While living and working in Edinburgh in 2008 I set out to write one million words in 366 days... but only managed 800,737.

Tuesday, February 26, 2008

Jekyll and Hyde: First Digestion

Today I read the actual story (see yesterday for the prelims). As I’ve mentioned before, Marisa actually read it before me, but, sadly, I could not entice her to write a guest review. But, cunning so-and-so that I am, I asked her what she thought of the book and will now share her thoughts with the world (at least those lost souls who pass through this word vacuum).

I might feel a twinge of “Bad Craig” for doing this if it didn’t transpire that all her thoughts matched mine. So rather than a He Said, She Said, this post comprising thoughts upon a first digestion of Jekyll and Hyde is a We Said.

Reading the novella, we were both reminded of Arthur Conan Doyle’s Sherlock Holmes stories. There are several reasons for this.

  • Jekyll and Hyde was published in 1886; Sherlock Holmes first appeared in A Study in Scarlet published in 1887.
  • Arthur Conan Doyle and Robert Louis Stevenson were both from Edinburgh, but set these particular stories in London. So there's similarities in setting and language.
  • The authors both have three names—this is normally the sign of an assassin, but I don’t think it has bearing on their writing (DISREGARD).
  • The stories are essentially mysteries, and rely on distancing devices to create mystery and tension. More on this later.

On a personal note, we both read a lot of Sherlock Holmes in September last year (like: all of the short stories between the two of us) when I was asked to write a treatment for a Sherlock Holmes PC game (which stalled through no fault of my own, or so they tell me). So old Sherlock is still fresh in our minds and it’s also something we are both familiar with: hence the shared reaction.

The thing about reading a lot of Sherlock Holmes stories in a compressed time is you start to not like them. You have to respect ACD for the laying some crucial groundwork for the crime genre and creating an immortal character (who 58% of Britons believe actually lived), but the stories aren’t action packed and rely too often on Holmes’ higher intellect to act as Deus Ex Machina and make it all work.

Reading Jekyll and Hyde for a first time, we got that same Not Liking It feeling. This may have a lot to do with the fact that we already know the twist, and to attack RLS from this vantage is unfair. But, the reader (modern or contemporary) is placed at such a distance from Jekyll/Hyde for two-thirds of the story (most of which is from the perspective of the lawyer, Mr Utterson, who would never get his own story) that Jekyll and Hyde isn't exactly gripping. The reading notes at the back of the One Book One Edinburgh edition invoke Conrad’s Heart of Darkness as a “very great” book which uses similar distancing techniques. And yes, Kurtz and Hyde are the hearts of darkness - the things we are reading in order to arrive at - the difference is that Marlow, the primary narrator of Heart of Darkness, is an interesting character. We follow him around for most of the book (and observe him out of Africa in the captain's frame narration), and it isn’t a chore. Following Utterson around, however, is.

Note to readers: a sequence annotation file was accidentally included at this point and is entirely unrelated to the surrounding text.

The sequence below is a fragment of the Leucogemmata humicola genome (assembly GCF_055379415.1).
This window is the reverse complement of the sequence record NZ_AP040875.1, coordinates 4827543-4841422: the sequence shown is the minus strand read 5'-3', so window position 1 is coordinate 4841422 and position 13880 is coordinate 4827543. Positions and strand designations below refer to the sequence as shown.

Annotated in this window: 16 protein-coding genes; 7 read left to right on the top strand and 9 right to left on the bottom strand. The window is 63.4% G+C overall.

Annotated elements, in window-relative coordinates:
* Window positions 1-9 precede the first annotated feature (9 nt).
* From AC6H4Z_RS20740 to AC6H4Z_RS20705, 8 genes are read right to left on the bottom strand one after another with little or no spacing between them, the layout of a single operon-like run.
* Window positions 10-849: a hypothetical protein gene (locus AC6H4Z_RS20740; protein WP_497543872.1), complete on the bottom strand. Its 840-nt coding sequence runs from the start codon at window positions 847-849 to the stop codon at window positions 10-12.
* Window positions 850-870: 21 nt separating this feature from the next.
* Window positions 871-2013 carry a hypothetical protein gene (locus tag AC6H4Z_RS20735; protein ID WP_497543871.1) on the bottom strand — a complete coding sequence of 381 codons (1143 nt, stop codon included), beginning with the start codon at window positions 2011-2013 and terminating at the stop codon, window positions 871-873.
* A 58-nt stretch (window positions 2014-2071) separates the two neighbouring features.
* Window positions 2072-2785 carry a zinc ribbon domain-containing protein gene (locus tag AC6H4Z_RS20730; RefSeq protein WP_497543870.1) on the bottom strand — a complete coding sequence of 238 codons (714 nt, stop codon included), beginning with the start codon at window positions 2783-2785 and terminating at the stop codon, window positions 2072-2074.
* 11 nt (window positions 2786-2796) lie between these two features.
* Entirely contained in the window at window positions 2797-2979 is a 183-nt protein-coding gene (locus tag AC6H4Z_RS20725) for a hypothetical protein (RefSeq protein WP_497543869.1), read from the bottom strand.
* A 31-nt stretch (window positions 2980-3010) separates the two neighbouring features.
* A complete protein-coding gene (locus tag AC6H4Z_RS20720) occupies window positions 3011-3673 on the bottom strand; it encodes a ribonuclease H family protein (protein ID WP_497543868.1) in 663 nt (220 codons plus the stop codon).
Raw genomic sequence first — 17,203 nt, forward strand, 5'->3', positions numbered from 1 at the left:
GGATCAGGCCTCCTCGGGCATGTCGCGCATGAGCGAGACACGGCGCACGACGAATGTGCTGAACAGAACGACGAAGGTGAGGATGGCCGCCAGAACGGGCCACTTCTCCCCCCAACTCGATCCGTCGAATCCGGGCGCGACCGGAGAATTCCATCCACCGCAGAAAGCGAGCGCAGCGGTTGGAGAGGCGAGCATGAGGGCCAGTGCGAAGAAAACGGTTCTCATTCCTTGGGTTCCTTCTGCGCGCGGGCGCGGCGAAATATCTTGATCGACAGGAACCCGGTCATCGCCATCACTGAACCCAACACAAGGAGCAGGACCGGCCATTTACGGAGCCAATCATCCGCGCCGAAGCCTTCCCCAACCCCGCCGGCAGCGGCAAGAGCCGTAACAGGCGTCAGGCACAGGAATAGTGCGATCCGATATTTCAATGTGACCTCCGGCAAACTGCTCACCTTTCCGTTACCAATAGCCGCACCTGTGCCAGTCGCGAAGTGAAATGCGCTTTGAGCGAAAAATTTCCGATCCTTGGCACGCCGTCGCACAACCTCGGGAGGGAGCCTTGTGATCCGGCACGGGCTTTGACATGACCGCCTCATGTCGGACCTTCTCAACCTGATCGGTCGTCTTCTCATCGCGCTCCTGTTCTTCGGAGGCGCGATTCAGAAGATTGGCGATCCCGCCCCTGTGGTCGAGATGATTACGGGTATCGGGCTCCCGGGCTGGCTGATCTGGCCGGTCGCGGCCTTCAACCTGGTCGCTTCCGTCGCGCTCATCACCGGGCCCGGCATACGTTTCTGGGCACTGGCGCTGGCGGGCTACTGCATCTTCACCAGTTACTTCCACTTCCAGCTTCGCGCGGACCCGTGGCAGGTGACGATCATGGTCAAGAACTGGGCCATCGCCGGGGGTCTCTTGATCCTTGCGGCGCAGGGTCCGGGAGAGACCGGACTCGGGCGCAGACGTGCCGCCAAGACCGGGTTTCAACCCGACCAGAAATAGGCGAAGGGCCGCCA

I might return to this point, but I’m drifting away from the We Said stuff (I don’t think Marisa has read Heart of Darkness, though she has seen Apocalypse Now)

The part we enjoyed the most was when we finally get to hear from Henry Jekyll. This takes the form of a letter written in Jekyll’s last throes before giving over completely to Hyde. The first half of the letter goes into all the things a reader has been dying to know. Why he would transform himself into the amoral Hyde, how he arrived at a process, how he managed to keep it a secret etc. But the letter also maintains a level of vagueness which ensures there are mysteries which survive the end of the book (such as the actual science behind his concoction).

This wasn’t a case of the final third saving the book, however, as the letter went on too long in our opinion.

We were not amazed. We could see glimpses of a fascinating story, but, perhaps because there have been so many subsequent takes on the duality of man (and woman), this early bird looked thin and quaint.

This was just out views on a first digestion.

Tomorrow, or the next day, or whenever I feel like it actually, I will stare into the heart of darkness of Robert Louis Stevenson’s novella and see if I can’t salvage a masterpiece.

1 comment:

Anonymous said...

It is certainly interesting for me to read this article. Thank you for it. I like such themes and anything connected to them. I would like to read more on that blog soon.

Best wishes
Alice Tudes